The rabbis had taught that Sheol was a place of rest. There was no suffering there, no remembrance of anything, just a place of total abandonment. Jesus explodes that idea here. Here he says a rich man (tradition says his name was Dives Greek for rich man) wakes up in Hades/Sheol and is in torment, He is fully conscious, able to talk, feel, remember. Just blew the Rabbis ideas to smithereens. At first the rich man wants to be comforted. He looks up into Abraham’s Bosom and sees Lazarus a beggar who had begged to eat the crumbs off the rich man’s table. However the rich man could not be bothered. Only the dogs showed any compassion for Lazarus coming and licking his sores. Now the tables are reversed. At first I think the rich man doesn’t fully get it. He thinks that just as he always has he can give someone an order and they will rush to obey and meet his need. So he orders Lazarus to put his finger in cold water and come comfort him. When that doesn’t work I think he finally gets the message. It says the rich man was in torment. In Greek the work is basnos meaning to go to the bottom or to torture. I believe it dawns on him that this is for real. With that realization he realizes he has struck out and messed up royally. He also realizes there is no hope for him as he can’t escape from where he is at. Total dejection. Then he remembers he has five brothers who are headed for this place also. At once he tries to set in motion a plan to keep them from arriving where he is at. Remember the Rabbis said the most a person could spend in Gehenna was one year. However Jesus says here that even one moment in Hades would be uncomfortable and therefore to be avoided. Also we need to note at this time Hades was divided into two parts Abraham’s Bosom where the righteous were and another place where everyone else was. The rich man is in the latter camp. Also I note it says he was in a flame.
I wonder if that flame is a metaphorical description of the state of the rich mans mind. Could it be that he was tormenting himself. After all he could see up into Abraham’s bosom and the glory there. He could see Lazarus in comfort while he was in torment or flame. He could also see what he could have had but missed. Could that revelation weigh down on him heavily, pushing him down to the bottom, to where there is no further hope. Every time he looks up he sees it all again and gets even more condemned and in this case there is no end to it. Can that be what hell is all about. Seeing what might have been and the guilt of missing it comes down heavily upon those in Hades and there is no escape from it?
Jesus in Matthew 25:41-46 Jesus is judging the nations. He has divided them into two groups the sheep on his right and the goats on his left representing righteous and unrighteous people. The former get to go into the joy of their Lord and the place prepared for them. The latter go into everlasting punishment. Be careful how you read this. It does not say they went to Gehenna or the lake of fire (we will look at that in a bit). The word for punishment here means infliction, punishment, torment. The goats have just seen Jesus, the reward of the righteous and realized they aren’t going to get to experience any of it. Instead they get turned away. Again as with the rich man could the guilt, remorse be so much as they condemn themselves. Why didn’t they do this, that, or the other thing. Why didn’t they listen or whatever. Why oh why? Poor, poor me. On and on it would go the wailing as they realize what they’ve missed and there is no hope. They can’t even die or kill themselves. They can just live with the torment of what they lost. This also seems to be the idea Jesus conveys in Luke 13:28 when he says there will be weeping and gnashing of teeth by some when they see the righteous in the kingdom of God and they themselves thrust out.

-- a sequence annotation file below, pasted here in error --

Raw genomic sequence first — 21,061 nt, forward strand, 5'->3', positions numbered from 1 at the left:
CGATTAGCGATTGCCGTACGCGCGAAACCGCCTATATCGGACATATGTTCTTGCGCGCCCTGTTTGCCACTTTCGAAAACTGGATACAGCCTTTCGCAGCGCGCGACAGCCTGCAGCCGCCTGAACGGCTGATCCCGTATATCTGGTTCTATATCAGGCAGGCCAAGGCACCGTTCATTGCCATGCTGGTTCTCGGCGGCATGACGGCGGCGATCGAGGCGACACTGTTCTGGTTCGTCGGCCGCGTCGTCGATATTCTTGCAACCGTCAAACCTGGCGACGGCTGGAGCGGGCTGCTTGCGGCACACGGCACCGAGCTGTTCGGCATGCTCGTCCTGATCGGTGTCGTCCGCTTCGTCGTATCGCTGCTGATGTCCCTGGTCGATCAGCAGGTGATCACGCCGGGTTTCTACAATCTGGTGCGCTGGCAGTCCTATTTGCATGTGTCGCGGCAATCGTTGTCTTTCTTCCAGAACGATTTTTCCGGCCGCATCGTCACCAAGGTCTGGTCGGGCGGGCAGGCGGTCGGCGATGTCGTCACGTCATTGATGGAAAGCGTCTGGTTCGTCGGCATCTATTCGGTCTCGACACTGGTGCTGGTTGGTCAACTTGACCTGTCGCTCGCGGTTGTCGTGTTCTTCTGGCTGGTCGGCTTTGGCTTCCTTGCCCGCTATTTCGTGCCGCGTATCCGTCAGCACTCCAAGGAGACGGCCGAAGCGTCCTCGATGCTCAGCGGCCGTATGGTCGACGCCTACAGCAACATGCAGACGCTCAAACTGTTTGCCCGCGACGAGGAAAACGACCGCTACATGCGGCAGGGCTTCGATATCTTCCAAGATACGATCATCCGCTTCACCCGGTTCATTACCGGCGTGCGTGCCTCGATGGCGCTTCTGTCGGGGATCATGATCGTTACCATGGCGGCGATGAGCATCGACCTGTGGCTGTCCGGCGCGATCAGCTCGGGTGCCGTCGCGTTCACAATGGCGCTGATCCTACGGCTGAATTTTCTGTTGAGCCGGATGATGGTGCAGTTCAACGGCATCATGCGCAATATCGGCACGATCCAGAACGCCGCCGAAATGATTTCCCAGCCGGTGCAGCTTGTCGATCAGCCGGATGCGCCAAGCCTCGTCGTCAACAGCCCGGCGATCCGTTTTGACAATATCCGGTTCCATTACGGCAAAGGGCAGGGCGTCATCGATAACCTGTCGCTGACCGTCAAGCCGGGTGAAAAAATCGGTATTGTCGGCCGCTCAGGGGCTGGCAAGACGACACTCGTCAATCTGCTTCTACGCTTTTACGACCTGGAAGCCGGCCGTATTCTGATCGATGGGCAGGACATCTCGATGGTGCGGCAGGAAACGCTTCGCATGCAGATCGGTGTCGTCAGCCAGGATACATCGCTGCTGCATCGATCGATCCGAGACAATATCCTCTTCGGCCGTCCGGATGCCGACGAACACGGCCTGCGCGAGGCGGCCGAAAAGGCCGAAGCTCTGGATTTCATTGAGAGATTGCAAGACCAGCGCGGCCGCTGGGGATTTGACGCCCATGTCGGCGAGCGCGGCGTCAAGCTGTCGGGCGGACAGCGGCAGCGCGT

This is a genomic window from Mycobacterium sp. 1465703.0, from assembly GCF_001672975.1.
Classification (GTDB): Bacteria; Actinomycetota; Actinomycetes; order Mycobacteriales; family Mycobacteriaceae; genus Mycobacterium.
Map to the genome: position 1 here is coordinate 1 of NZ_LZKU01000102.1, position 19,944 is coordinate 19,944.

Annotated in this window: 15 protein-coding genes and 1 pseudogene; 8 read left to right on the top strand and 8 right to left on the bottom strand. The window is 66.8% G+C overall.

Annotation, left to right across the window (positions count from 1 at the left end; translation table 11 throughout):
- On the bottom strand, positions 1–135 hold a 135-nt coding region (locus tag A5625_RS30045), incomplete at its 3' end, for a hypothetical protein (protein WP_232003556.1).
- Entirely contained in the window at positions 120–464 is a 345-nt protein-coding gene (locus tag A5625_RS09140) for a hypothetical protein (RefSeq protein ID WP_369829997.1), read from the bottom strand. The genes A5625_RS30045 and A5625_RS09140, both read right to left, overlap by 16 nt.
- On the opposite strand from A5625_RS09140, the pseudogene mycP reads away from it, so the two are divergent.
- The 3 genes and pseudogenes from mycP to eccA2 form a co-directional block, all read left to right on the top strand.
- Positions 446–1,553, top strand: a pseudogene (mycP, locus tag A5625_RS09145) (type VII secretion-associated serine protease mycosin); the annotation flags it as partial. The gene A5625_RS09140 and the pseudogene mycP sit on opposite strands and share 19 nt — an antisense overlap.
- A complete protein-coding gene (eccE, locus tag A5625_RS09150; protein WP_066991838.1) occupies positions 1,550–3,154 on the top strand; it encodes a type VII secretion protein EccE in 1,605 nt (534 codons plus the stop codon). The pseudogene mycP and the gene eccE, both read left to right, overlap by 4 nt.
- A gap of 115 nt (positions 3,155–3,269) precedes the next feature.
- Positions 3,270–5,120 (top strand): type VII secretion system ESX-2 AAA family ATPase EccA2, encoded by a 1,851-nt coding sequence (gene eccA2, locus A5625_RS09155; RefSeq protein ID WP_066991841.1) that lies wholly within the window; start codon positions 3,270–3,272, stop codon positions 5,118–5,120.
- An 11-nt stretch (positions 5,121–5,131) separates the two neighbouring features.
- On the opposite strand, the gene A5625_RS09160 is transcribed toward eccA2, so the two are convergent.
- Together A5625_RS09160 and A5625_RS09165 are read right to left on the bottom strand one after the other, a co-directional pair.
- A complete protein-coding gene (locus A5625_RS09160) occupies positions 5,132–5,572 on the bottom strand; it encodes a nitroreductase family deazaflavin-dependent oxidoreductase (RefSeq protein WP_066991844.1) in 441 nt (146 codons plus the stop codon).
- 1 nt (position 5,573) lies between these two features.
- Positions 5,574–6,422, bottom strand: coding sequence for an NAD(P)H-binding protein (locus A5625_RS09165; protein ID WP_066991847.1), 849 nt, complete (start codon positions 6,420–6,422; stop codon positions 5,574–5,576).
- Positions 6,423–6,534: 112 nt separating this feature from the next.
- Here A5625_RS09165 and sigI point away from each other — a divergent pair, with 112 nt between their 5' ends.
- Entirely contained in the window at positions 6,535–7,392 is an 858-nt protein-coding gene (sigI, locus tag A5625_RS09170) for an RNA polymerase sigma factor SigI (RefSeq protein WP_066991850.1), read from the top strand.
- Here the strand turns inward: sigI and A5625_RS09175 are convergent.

There is the thought that Hades is simply the holding or waiting place for the unrighteousness until judgment day when they will be cast into the lake of fire. As we shall see in a moment that is a good possibility. It could be Jesus is teaching about Hades the waiting place and then finally Gehenna or their ultimate destiny. More on that in moment. This would also mean that God won’t let those in Hades suffer with their guilt forever. Instead God mercifully allows them to be cast into the lake of fire to be destroyed so they no longer suffer anymore.
JESUS TEACHING ON OUTER DARKNESS
Three times Jesus speaks of outer darkness in the Gospel of Matthew. Nowhere else does he mention this concept. So what does Jesus mean when He talks of outer darkness. Jesus initially broaches this idea of outer darkness in Matthew 8:11-12.
11 And I say to you that many will come from east and west, and sit down with Abraham, Isaac, and Jacob in the kingdom of heaven. 12 But the sons of the kingdom will be cast out into outer darkness. There will be weeping and gnashing of teeth.” (Matthew 8:11-12 (New King James Version)
First we need to define who the sons of the kingdom are who are cast into outer darkness. As used here in the Greek it refers to a remote son or child. In this case since God is our father then someone who is remote towards Him. The word for kingdom used here refers to royalty, rule, realm, reign or kingdom. So who are these people? In Matthew 7:21-27 Jesus mentions those who claim to know Him, and to have done many things in His name. His response to them is to tell them to depart from Him as He never knew or approved of them. These would be the remote children spoken of I believe in Matthew 8:12. People who thought they knew God, claimed to have a relationship with Him but never allowed themselves to get close enough to really find out what the will of the Father was for them. Instead they did what they thought was right, what looked good perhaps to them. In the end they came up short. So what is this outer darkness they were cast into.